Imagine the arrival of some high-tech brain device for treating mental health problems. It’s effective for many, but there’s an important side-effect. It changes your personality. Alarm ensues as campaigners warn that users risk being altered fundamentally for years to come. Now replay this scenario but replace the neuro-gizmo with good old-fashioned psychotherapy, and realise this: we’re talking fact, not fiction. A new meta-analysis in Psychological Bulletin has looked at 207 psychotherapy and related studies published between 1959 and 2013, involving over 20,000 participants, with measures of personality taken repeatedly over time. The analysis has found that just a few weeks of therapy is associated with significant and long-lasting changes in clients’ personalities, especially reductions in the trait of Neuroticism and increases in Extraversion.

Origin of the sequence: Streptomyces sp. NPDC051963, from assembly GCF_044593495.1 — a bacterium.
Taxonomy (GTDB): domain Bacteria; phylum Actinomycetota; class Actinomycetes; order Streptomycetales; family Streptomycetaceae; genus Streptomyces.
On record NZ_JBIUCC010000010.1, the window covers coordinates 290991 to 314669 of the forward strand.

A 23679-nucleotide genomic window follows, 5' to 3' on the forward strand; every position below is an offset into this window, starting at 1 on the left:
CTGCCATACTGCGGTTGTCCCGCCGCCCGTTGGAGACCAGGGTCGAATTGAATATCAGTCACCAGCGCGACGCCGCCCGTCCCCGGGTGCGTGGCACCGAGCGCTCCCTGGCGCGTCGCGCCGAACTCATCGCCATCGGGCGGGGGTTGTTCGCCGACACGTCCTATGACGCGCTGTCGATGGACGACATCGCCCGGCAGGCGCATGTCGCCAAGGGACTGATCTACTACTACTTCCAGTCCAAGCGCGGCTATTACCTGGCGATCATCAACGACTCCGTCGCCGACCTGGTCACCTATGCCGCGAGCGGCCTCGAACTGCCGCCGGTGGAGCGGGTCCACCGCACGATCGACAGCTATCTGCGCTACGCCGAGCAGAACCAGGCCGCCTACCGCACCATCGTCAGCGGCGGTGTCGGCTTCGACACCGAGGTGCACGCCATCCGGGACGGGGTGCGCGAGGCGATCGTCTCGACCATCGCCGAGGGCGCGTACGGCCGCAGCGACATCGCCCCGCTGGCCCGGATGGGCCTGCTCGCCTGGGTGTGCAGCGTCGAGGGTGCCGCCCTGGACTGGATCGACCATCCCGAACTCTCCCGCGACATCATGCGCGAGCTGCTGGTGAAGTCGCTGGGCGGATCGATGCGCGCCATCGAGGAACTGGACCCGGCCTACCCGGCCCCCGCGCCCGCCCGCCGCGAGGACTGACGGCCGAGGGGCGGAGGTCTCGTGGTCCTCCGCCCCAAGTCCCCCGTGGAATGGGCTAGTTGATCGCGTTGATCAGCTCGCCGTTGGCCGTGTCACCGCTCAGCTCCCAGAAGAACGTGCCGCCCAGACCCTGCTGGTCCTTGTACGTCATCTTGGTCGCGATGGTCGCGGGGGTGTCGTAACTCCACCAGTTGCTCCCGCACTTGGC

Talk of personality change can sound unsettling because we think of our personalities as reflecting our essential “me-ness”. But from a wellbeing perspective, the trait changes uncovered by this new research are welcome and may even underlie the benefits of therapy. Neuroticism or emotional instability is an especially important risk factor for future poor mental and physical health, and meanwhile high scorers on Extraversion are known to be happier on average and more optimistic. To read more from Christian Jarrett, click here.